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   Pinecone Fire Starters  Coloring Fireplace Flames  Making a Fire Starter Kit

Making Candles and Ambiance   Click here for our new "How to Make Candles DVD Video"

SoyWaxIS the answer!

For years I loved the Yankee Candles, but found them to cost more than I could consistently afford to purchase.  About the time I got into making candles myself, and finding out how truly easy and rewarding it is, SoyWax™ was just coming out as a serious competitor to Paraffin.  In my opinion, there is no comparison.  SoyWax™ is more economical, it burns soot free, and burns longer than paraffin based waxes.  It throws fragrance just as well as paraffin based waxes.  Best of all, I can simply melt the wax in my microwave, mix my fragrance oil, and pour into containers.  SoyWax™ also cleans up very easy with soap and water, where paraffin does not.  Beyond all of these great attributes of SoyWax™, I find the fact it supports American farmers to be the best reason.  Buying paraffin, a derivative of oil, does not really support the farmers' in the United States.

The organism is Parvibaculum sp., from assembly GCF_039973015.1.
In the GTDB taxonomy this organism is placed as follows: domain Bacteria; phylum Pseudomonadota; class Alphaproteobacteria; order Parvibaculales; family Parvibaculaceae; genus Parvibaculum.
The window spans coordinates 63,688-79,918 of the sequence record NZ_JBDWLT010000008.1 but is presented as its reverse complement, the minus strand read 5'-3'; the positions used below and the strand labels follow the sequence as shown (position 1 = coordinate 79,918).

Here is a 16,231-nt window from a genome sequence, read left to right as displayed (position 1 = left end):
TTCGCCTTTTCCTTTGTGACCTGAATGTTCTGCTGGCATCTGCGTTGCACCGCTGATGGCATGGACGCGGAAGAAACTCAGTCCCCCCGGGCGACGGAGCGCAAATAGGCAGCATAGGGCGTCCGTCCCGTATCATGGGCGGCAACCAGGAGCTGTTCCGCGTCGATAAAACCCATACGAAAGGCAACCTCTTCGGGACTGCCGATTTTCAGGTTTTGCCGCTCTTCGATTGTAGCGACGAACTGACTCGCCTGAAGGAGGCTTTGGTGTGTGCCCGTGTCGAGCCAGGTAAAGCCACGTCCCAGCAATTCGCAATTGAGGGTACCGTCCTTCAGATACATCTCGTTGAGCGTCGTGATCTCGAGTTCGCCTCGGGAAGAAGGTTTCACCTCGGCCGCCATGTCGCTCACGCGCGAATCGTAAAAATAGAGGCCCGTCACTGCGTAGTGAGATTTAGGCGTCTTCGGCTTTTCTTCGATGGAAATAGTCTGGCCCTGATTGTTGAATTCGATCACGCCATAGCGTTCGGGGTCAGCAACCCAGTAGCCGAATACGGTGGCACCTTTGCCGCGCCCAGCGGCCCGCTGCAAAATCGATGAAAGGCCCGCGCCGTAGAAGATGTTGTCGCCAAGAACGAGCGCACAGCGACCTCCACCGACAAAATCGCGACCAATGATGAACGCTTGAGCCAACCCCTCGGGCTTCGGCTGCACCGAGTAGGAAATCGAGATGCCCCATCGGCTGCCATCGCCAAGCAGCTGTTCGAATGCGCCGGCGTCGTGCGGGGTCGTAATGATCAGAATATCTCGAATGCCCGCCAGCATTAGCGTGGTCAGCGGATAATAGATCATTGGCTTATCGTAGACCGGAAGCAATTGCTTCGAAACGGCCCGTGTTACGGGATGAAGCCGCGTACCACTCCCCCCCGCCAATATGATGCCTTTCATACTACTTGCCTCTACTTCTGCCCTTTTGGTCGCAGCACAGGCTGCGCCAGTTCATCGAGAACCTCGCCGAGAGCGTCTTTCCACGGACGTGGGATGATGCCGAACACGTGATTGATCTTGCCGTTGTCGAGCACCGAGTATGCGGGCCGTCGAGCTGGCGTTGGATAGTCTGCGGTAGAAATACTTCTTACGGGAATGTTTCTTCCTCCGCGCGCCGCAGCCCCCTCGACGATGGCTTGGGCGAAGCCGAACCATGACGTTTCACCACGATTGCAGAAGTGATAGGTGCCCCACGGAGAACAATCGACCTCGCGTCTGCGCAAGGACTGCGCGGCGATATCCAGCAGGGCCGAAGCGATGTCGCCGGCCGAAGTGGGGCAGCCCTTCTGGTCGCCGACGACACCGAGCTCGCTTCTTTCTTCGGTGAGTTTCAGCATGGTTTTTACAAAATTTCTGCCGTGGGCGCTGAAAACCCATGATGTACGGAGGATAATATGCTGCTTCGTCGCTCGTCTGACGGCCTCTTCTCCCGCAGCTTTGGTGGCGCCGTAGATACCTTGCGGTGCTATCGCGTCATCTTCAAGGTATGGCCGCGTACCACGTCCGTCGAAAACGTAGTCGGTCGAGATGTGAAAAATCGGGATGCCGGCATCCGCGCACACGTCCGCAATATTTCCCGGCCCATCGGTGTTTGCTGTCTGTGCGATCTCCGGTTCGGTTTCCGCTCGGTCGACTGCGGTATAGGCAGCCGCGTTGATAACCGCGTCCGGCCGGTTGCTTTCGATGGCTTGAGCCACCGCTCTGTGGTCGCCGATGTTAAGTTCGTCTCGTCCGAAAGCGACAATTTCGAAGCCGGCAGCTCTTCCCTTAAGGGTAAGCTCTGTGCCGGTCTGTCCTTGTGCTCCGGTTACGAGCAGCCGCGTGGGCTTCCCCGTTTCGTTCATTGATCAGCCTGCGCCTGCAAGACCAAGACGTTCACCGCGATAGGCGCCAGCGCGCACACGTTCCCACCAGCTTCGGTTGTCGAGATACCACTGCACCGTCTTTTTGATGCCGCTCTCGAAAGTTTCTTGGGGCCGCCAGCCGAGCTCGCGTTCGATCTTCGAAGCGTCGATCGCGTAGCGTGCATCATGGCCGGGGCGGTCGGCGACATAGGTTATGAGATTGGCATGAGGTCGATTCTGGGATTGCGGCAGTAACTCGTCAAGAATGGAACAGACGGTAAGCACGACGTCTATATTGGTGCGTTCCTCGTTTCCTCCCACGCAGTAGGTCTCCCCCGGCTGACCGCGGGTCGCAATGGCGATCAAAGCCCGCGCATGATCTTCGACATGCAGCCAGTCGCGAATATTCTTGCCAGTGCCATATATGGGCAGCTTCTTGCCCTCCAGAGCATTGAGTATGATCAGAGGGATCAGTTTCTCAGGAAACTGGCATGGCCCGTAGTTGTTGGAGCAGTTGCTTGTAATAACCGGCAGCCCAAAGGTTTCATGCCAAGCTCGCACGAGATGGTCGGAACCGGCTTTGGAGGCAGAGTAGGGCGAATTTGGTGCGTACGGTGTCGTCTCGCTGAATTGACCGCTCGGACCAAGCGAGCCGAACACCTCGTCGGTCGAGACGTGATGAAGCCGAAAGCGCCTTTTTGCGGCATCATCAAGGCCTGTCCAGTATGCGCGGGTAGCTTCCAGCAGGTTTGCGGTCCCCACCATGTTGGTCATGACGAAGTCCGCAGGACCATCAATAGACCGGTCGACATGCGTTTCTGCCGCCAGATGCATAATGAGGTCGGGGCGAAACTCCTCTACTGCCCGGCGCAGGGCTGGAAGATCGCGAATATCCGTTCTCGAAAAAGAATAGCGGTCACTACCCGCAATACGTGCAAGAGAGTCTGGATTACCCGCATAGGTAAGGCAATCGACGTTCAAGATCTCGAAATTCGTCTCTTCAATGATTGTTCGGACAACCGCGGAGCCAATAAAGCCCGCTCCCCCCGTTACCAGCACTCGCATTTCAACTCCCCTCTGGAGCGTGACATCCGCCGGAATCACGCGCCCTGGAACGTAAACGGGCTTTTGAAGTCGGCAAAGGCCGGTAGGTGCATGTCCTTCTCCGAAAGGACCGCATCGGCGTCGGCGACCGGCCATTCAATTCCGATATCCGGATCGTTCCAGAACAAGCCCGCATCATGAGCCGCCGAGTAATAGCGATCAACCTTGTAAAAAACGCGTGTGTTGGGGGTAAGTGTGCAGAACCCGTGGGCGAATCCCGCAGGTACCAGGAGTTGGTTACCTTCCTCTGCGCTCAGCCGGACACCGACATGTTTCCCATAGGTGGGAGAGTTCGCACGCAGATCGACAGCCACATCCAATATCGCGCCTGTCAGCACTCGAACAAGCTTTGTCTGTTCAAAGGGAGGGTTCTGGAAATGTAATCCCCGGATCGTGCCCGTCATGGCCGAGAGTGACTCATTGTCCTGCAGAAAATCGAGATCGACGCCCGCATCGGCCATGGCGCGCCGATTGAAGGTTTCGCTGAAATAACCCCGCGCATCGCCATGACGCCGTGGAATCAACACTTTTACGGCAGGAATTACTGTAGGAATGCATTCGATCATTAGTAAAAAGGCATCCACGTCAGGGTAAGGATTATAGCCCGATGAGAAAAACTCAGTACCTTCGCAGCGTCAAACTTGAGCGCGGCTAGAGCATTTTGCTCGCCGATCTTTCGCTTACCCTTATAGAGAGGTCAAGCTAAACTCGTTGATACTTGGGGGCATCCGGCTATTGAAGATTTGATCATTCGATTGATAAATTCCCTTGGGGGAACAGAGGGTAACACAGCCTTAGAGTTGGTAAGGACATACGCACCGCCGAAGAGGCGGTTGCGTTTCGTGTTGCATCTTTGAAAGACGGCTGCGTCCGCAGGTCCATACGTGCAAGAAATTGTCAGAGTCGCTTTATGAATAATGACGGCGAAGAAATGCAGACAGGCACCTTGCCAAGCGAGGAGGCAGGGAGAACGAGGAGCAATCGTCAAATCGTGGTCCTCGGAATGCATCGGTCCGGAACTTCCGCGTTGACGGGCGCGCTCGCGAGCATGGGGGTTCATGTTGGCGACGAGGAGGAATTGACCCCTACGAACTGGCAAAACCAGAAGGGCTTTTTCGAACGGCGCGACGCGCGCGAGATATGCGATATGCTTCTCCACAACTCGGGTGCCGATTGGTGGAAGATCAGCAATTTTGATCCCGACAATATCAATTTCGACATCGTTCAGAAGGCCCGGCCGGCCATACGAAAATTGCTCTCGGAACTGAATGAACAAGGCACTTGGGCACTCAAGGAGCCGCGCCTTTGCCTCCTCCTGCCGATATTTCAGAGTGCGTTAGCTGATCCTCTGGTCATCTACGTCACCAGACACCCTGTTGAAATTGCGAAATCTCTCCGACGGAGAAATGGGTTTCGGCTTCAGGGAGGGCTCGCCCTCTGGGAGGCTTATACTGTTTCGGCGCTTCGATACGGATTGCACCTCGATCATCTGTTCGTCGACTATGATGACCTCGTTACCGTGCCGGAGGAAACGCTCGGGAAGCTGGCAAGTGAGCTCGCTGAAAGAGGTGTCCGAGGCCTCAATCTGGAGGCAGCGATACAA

Because soy is so over all great, we also use it in one form or the other in our lotions and lip balms.  When buying soy wax in general, make sure it is food grade if your are making balm products.   In candle use, we find we can make a 26 ounce SoyWax™ candle in a pretty frosted jar for under $4!  Hemp or Cotton Braided wicks are recommended with SoyWax™.    To see about our SoyWax™ please click here 

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Making Heavily Scented SoyWaxCandles

Yes, we did get our start from making our own easy to clean up SoyWax™ candles. Another item we just melt in the microwave and pour into beautiful frosted glass!   If you are interested in making a dozen soy candles a month, or even just one,  you will want to find some 26 ounce frosted apothecary jars (you can re-melt and re-use) and order SoyWax™, wicks and fragrance oil from us.  We recommend only 2 ounces of SoyWax™ per 26 ounce jar, as not to saturate the wax. Another way to think of it is once ounce of fragrance oil per pound of wax.